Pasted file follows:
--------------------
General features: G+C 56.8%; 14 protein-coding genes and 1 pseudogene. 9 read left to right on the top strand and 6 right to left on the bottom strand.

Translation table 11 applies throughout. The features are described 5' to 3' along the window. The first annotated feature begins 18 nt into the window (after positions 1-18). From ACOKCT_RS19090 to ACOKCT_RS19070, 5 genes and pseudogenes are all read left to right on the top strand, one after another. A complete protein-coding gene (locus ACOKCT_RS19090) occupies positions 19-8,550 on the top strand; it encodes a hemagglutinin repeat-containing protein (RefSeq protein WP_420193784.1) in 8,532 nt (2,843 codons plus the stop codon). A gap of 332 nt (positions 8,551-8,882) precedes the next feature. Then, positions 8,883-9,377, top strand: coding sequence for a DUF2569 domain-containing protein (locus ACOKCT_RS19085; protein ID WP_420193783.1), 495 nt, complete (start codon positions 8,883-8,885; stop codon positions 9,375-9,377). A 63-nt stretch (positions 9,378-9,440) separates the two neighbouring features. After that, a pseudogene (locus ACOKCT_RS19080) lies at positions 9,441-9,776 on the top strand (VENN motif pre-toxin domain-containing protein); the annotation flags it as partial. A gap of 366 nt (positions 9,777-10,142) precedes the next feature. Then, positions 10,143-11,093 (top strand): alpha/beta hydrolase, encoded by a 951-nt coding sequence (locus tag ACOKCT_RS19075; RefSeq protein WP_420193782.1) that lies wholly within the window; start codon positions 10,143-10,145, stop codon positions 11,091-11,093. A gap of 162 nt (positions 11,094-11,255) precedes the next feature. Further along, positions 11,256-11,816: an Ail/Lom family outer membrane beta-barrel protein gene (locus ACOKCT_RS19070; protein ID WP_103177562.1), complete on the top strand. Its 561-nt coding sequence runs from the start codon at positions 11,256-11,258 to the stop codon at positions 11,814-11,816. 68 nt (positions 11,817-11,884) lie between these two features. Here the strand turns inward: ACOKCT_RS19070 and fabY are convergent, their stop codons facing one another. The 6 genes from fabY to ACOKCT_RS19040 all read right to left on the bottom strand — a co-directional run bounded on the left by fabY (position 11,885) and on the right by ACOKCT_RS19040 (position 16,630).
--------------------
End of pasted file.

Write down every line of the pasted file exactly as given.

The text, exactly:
General features: G+C 56.8%; 14 protein-coding genes and 1 pseudogene. 9 read left to right on the top strand and 6 right to left on the bottom strand.

Translation table 11 applies throughout. The features are described 5' to 3' along the window. The first annotated feature begins 18 nt into the window (after positions 1-18). From ACOKCT_RS19090 to ACOKCT_RS19070, 5 genes and pseudogenes are all read left to right on the top strand, one after another. A complete protein-coding gene (locus ACOKCT_RS19090) occupies positions 19-8,550 on the top strand; it encodes a hemagglutinin repeat-containing protein (RefSeq protein WP_420193784.1) in 8,532 nt (2,843 codons plus the stop codon). A gap of 332 nt (positions 8,551-8,882) precedes the next feature. Then, positions 8,883-9,377, top strand: coding sequence for a DUF2569 domain-containing protein (locus ACOKCT_RS19085; protein ID WP_420193783.1), 495 nt, complete (start codon positions 8,883-8,885; stop codon positions 9,375-9,377). A 63-nt stretch (positions 9,378-9,440) separates the two neighbouring features. After that, a pseudogene (locus ACOKCT_RS19080) lies at positions 9,441-9,776 on the top strand (VENN motif pre-toxin domain-containing protein); the annotation flags it as partial. A gap of 366 nt (positions 9,777-10,142) precedes the next feature. Then, positions 10,143-11,093 (top strand): alpha/beta hydrolase, encoded by a 951-nt coding sequence (locus tag ACOKCT_RS19075; RefSeq protein WP_420193782.1) that lies wholly within the window; start codon positions 10,143-10,145, stop codon positions 11,091-11,093. A gap of 162 nt (positions 11,094-11,255) precedes the next feature. Further along, positions 11,256-11,816: an Ail/Lom family outer membrane beta-barrel protein gene (locus ACOKCT_RS19070; protein ID WP_103177562.1), complete on the top strand. Its 561-nt coding sequence runs from the start codon at positions 11,256-11,258 to the stop codon at positions 11,814-11,816. 68 nt (positions 11,817-11,884) lie between these two features. Here the strand turns inward: ACOKCT_RS19070 and fabY are convergent, their stop codons facing one another. The 6 genes from fabY to ACOKCT_RS19040 all read right to left on the bottom strand — a co-directional run bounded on the left by fabY (position 11,885) and on the right by ACOKCT_RS19040 (position 16,630).